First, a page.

Brady petitioners challenge all four parts of the Attorney General's certified ballot title, viz., the caption, the "yes" result statement, the "no" result statement, and the summary.  We address their challenges in that order.

ORS 250.035(2)(a) requires that a certified ballot title contain "a caption of not more than 15 words that reasonably identifies the subject matter of the state measure."  The caption must identify the proposed measure's subject "accurately and in terms that will not confuse or mislead potential petition signers [or] voters."  Greene v. Kulongoski, 322 Or 169, 174-75, 903 P2d 366 (1995).

Brady petitioners first argue that the caption misstates current law regarding the potential liability of possessors of land.  As noted, the Attorney General's caption states that the proposed measure "eliminates liability for child trespasser's injury/death."  Brady petitioners object to that statement as underinclusive.  The measure, Brady petitioners argue, sweeps more broadly than the liability of landowners or land possessors toward trespassing children.  They assert that

"[t]he addition of the word 'child' in the caption and resulting statements, to the exclusion of the mention of other trespassers, misleads voters.  It creates a false belief that under current law, possessors [of land] are not liable to adult trespassers in negligence under any circumstances."

Brady petitioners also assert that the use of the word "child," both in the caption and elsewhere in the ballot title, will prejudice voters against the proposed measure.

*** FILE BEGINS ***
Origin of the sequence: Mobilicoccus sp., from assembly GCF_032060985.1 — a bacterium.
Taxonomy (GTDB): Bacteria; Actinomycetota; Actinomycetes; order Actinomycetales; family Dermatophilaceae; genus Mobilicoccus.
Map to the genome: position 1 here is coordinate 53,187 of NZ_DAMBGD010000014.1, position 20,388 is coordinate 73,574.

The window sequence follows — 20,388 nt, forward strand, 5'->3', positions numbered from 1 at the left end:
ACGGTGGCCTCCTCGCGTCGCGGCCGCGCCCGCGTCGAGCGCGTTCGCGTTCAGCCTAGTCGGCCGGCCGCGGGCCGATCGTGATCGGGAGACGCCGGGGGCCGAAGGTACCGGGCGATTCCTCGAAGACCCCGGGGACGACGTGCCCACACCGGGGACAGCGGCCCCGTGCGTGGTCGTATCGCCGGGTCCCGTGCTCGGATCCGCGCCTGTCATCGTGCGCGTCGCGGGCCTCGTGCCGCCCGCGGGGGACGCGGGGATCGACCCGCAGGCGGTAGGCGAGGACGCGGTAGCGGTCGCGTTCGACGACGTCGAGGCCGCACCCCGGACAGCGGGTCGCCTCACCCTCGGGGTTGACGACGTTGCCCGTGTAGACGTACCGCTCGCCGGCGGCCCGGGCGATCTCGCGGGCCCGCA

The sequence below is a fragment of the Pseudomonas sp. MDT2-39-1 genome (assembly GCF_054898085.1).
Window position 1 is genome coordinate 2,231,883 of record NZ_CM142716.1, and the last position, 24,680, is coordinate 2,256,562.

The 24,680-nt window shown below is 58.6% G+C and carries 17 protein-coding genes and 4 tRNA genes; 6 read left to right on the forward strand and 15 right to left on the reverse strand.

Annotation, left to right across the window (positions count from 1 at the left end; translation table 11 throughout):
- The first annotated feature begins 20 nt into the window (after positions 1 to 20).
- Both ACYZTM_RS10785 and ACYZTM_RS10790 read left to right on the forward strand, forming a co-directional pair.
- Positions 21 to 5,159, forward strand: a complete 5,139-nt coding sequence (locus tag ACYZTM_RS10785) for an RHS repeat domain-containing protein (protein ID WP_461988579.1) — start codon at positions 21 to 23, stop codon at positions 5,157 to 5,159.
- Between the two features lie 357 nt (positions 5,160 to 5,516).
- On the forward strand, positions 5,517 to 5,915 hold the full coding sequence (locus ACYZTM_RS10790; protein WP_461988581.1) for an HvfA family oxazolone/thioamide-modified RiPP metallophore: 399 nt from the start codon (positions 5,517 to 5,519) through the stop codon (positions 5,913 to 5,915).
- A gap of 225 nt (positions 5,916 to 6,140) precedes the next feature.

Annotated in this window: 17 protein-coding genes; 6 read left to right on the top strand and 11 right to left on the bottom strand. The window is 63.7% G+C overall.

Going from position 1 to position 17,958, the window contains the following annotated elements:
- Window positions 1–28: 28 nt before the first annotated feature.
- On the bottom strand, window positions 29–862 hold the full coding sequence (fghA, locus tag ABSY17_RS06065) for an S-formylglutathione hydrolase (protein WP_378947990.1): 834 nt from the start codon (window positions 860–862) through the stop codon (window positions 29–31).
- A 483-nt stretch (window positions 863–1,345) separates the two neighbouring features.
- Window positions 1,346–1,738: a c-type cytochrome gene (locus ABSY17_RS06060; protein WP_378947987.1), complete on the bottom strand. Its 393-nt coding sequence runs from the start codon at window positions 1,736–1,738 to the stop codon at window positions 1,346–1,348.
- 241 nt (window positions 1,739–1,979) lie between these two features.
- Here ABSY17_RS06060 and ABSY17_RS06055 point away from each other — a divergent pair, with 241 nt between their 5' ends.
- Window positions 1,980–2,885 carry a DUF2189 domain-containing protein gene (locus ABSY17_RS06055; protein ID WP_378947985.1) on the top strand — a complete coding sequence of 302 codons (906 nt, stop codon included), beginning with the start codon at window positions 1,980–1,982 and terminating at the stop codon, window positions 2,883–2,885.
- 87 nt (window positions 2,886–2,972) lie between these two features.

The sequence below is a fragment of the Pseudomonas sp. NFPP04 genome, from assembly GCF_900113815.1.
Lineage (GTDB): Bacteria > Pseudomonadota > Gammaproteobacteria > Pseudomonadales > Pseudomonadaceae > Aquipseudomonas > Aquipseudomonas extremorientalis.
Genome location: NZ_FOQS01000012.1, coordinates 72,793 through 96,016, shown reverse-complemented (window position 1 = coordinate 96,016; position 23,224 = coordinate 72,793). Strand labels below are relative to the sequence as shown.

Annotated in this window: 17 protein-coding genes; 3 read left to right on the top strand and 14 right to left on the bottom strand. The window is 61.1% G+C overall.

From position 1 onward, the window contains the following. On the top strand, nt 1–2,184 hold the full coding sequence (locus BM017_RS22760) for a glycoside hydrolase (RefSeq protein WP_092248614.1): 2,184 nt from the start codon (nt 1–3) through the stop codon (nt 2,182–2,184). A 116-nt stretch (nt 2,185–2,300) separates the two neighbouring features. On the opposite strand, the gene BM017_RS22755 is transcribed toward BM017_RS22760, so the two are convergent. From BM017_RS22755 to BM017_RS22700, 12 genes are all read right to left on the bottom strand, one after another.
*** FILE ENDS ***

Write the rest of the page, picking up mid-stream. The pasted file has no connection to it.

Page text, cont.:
The Attorney General's response to Brady petitioners' arguments on those points consists, first, of an assertion that a landowner owes only a limited duty of care to an adult trespasser and, second, that use of the word "child" is not so inflammatory as to create an antipathy in the minds of voters toward the proposed measure.

We disagree with the Attorney General on both points.  First, and most importantly, we know of no present statute or case law that so fully exempts landowners and land occupiers from liability toward adult trespassers as this measure would do.  That necessarily means that our reading of the case law differs somewhat from the Attorney General's summary of it.  Rich v. Tite-Knot Pine Mill, 245 Or 185, 191, 421 P2d 370 (1966) is the leading case on the subject and often is cited for the basic rule that "[e]xcept for situations not relevant here, the possessor [of land] is not liable for injuries to trespassers caused by his failure to exercise reasonable care to put his premises in a safe condition."(2) relied, Hansen v. Cohen et al, 203 Or 157, 165, 276 P2d 391 (1955):  "In this state we have consistently held that as to a trespasser * * * there can be no liability against the owner of the premises unless the injury was brought about by wanton or willful negligence."  (Emphasis added.)  Thus, it would appear that, under present Oregon law, even with respect to adult trespassers, wanton and willful conduct that makes a condition of the land or its fixtures dangerous and thereby leads to injury can be actionable.  According to its wording, the proposed measure would, with one very narrow exception, sweep away that responsibility for wanton or willful conduct as well as for intentional acts.  That is an important change.